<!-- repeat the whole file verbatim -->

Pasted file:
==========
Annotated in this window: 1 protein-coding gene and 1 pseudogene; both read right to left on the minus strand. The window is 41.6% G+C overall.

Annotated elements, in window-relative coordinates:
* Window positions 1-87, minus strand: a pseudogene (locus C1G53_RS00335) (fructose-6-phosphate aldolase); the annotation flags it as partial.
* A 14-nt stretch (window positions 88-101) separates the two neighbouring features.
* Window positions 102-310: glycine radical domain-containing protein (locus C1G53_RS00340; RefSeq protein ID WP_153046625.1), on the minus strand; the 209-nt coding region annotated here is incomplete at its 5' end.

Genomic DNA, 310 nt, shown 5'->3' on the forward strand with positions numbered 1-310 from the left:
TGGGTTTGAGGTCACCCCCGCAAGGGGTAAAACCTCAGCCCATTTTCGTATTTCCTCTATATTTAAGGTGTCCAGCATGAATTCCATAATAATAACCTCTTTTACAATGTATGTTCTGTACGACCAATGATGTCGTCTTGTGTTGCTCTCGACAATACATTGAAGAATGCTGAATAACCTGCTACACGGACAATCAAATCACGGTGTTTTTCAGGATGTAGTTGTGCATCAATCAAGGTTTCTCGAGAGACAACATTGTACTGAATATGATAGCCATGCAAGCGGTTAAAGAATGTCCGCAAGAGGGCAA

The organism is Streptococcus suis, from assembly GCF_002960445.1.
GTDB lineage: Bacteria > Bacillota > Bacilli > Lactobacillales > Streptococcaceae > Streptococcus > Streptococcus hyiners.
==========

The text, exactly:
Annotated in this window: 1 protein-coding gene and 1 pseudogene; both read right to left on the minus strand. The window is 41.6% G+C overall.

Annotated elements, in window-relative coordinates:
* Window positions 1-87, minus strand: a pseudogene (locus C1G53_RS00335) (fructose-6-phosphate aldolase); the annotation flags it as partial.
* A 14-nt stretch (window positions 88-101) separates the two neighbouring features.
* Window positions 102-310: glycine radical domain-containing protein (locus C1G53_RS00340; RefSeq protein ID WP_153046625.1), on the minus strand; the 209-nt coding region annotated here is incomplete at its 5' end.

Genomic DNA, 310 nt, shown 5'->3' on the forward strand with positions numbered 1-310 from the left:
TGGGTTTGAGGTCACCCCCGCAAGGGGTAAAACCTCAGCCCATTTTCGTATTTCCTCTATATTTAAGGTGTCCAGCATGAATTCCATAATAATAACCTCTTTTACAATGTATGTTCTGTACGACCAATGATGTCGTCTTGTGTTGCTCTCGACAATACATTGAAGAATGCTGAATAACCTGCTACACGGACAATCAAATCACGGTGTTTTTCAGGATGTAGTTGTGCATCAATCAAGGTTTCTCGAGAGACAACATTGTACTGAATATGATAGCCATGCAAGCGGTTAAAGAATGTCCGCAAGAGGGCAA

The organism is Streptococcus suis, from assembly GCF_002960445.1.
GTDB lineage: Bacteria > Bacillota > Bacilli > Lactobacillales > Streptococcaceae > Streptococcus > Streptococcus hyiners.